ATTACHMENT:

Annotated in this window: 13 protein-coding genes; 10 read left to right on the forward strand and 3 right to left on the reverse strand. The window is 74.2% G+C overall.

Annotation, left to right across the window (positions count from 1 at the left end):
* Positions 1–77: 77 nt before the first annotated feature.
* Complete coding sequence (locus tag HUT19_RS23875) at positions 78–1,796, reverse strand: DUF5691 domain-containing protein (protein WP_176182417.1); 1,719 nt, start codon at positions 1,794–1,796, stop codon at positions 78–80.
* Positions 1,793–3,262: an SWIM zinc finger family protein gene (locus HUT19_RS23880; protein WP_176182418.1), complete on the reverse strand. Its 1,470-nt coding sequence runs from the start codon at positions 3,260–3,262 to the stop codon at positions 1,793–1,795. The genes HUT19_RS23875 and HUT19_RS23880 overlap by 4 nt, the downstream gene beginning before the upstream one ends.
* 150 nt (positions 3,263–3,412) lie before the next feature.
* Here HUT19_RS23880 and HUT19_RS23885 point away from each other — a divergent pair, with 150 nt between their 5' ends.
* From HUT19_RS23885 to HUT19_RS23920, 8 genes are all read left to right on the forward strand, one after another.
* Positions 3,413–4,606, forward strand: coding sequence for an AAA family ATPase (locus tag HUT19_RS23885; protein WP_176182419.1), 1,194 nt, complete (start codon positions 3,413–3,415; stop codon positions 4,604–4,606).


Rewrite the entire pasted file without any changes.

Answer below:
Annotated in this window: 13 protein-coding genes; 10 read left to right on the forward strand and 3 right to left on the reverse strand. The window is 74.2% G+C overall.

Annotation, left to right across the window (positions count from 1 at the left end):
* Positions 1–77: 77 nt before the first annotated feature.
* Complete coding sequence (locus tag HUT19_RS23875) at positions 78–1,796, reverse strand: DUF5691 domain-containing protein (protein WP_176182417.1); 1,719 nt, start codon at positions 1,794–1,796, stop codon at positions 78–80.
* Positions 1,793–3,262: an SWIM zinc finger family protein gene (locus HUT19_RS23880; protein WP_176182418.1), complete on the reverse strand. Its 1,470-nt coding sequence runs from the start codon at positions 3,260–3,262 to the stop codon at positions 1,793–1,795. The genes HUT19_RS23875 and HUT19_RS23880 overlap by 4 nt, the downstream gene beginning before the upstream one ends.
* 150 nt (positions 3,263–3,412) lie before the next feature.
* Here HUT19_RS23880 and HUT19_RS23885 point away from each other — a divergent pair, with 150 nt between their 5' ends.
* From HUT19_RS23885 to HUT19_RS23920, 8 genes are all read left to right on the forward strand, one after another.
* Positions 3,413–4,606, forward strand: coding sequence for an AAA family ATPase (locus tag HUT19_RS23885; protein WP_176182419.1), 1,194 nt, complete (start codon positions 3,413–3,415; stop codon positions 4,604–4,606).